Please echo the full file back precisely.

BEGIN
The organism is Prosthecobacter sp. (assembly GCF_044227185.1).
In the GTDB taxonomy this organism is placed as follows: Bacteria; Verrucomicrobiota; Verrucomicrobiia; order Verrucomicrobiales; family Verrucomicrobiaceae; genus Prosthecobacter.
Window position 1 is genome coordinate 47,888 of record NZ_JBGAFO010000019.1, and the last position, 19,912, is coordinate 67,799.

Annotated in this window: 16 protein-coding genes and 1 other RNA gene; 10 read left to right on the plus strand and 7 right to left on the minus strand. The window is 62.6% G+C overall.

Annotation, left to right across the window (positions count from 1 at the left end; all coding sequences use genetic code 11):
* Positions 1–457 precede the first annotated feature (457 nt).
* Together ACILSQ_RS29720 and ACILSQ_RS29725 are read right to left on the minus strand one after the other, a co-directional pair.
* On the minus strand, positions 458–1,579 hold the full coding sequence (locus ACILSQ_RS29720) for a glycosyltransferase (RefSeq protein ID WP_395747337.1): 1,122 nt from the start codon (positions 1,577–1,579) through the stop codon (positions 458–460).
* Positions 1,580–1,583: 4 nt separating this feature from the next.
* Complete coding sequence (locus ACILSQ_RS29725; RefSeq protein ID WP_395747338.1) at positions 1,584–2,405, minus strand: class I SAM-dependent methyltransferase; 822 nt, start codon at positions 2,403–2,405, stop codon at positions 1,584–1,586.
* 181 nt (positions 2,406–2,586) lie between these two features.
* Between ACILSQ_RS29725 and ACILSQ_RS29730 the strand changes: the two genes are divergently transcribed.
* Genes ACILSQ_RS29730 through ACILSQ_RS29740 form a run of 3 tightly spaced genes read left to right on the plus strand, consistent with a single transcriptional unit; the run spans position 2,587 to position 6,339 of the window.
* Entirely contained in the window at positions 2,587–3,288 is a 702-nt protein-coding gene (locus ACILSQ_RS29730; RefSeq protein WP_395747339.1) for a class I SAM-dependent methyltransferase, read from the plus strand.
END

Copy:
The organism is Prosthecobacter sp. (assembly GCF_044227185.1).
In the GTDB taxonomy this organism is placed as follows: Bacteria; Verrucomicrobiota; Verrucomicrobiia; order Verrucomicrobiales; family Verrucomicrobiaceae; genus Prosthecobacter.
Window position 1 is genome coordinate 47,888 of record NZ_JBGAFO010000019.1, and the last position, 19,912, is coordinate 67,799.

Annotated in this window: 16 protein-coding genes and 1 other RNA gene; 10 read left to right on the plus strand and 7 right to left on the minus strand. The window is 62.6% G+C overall.

Annotation, left to right across the window (positions count from 1 at the left end; all coding sequences use genetic code 11):
* Positions 1–457 precede the first annotated feature (457 nt).
* Together ACILSQ_RS29720 and ACILSQ_RS29725 are read right to left on the minus strand one after the other, a co-directional pair.
* On the minus strand, positions 458–1,579 hold the full coding sequence (locus ACILSQ_RS29720) for a glycosyltransferase (RefSeq protein ID WP_395747337.1): 1,122 nt from the start codon (positions 1,577–1,579) through the stop codon (positions 458–460).
* Positions 1,580–1,583: 4 nt separating this feature from the next.
* Complete coding sequence (locus ACILSQ_RS29725; RefSeq protein ID WP_395747338.1) at positions 1,584–2,405, minus strand: class I SAM-dependent methyltransferase; 822 nt, start codon at positions 2,403–2,405, stop codon at positions 1,584–1,586.
* 181 nt (positions 2,406–2,586) lie between these two features.
* Between ACILSQ_RS29725 and ACILSQ_RS29730 the strand changes: the two genes are divergently transcribed.
* Genes ACILSQ_RS29730 through ACILSQ_RS29740 form a run of 3 tightly spaced genes read left to right on the plus strand, consistent with a single transcriptional unit; the run spans position 2,587 to position 6,339 of the window.
* Entirely contained in the window at positions 2,587–3,288 is a 702-nt protein-coding gene (locus ACILSQ_RS29730; RefSeq protein WP_395747339.1) for a class I SAM-dependent methyltransferase, read from the plus strand.